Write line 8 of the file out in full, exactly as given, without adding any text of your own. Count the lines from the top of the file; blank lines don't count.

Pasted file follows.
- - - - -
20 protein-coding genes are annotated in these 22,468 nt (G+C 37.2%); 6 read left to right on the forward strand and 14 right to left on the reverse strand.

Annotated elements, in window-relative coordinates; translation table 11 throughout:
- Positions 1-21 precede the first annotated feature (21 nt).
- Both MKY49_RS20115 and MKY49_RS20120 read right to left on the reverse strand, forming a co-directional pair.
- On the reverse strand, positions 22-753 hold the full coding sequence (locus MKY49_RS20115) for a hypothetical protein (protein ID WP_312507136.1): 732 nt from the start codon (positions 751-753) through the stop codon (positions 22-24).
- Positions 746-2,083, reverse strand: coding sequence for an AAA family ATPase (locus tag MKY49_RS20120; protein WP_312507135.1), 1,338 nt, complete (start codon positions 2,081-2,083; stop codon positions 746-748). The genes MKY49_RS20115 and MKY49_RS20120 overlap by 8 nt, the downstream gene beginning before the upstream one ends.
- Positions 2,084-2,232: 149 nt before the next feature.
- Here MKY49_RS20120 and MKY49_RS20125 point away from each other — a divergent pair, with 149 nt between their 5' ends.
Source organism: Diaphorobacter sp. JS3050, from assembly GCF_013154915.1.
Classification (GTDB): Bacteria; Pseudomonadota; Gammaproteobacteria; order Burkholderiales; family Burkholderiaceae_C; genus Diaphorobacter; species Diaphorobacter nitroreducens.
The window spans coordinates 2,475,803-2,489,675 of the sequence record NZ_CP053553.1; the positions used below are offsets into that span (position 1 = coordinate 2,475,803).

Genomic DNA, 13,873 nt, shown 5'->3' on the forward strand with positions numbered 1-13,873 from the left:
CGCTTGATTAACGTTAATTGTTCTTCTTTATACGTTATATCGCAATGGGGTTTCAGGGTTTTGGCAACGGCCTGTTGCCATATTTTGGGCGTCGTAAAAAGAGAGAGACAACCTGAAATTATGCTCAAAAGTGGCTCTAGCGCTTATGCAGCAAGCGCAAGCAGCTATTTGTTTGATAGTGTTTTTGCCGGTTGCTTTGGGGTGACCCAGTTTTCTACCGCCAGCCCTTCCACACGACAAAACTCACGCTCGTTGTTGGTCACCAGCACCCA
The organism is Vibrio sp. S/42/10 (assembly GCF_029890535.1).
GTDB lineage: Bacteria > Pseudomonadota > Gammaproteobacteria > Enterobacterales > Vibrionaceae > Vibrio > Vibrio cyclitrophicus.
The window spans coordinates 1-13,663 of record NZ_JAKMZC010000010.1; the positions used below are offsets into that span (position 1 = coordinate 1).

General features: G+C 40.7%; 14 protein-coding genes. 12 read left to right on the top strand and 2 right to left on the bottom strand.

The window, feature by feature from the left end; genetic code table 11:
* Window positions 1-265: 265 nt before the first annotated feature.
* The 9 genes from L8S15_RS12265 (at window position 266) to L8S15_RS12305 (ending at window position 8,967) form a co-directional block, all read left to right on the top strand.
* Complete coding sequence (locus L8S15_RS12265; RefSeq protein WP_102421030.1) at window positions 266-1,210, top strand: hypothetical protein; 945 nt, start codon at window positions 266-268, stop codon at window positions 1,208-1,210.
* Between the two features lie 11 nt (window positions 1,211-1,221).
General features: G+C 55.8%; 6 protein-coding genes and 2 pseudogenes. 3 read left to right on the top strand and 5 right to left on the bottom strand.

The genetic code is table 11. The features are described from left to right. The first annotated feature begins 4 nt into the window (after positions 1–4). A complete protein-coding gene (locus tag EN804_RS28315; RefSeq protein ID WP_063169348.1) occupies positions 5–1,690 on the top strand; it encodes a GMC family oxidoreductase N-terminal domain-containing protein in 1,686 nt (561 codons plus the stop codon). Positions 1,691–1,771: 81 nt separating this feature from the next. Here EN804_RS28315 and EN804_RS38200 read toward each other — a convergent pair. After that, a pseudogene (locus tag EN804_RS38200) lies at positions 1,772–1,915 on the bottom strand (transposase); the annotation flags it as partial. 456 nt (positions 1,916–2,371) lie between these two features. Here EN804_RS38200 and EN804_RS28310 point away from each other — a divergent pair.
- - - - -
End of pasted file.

- Here MKY49_RS20120 and MKY49_RS20125 point away from each other — a divergent pair, with 149 nt between their 5' ends.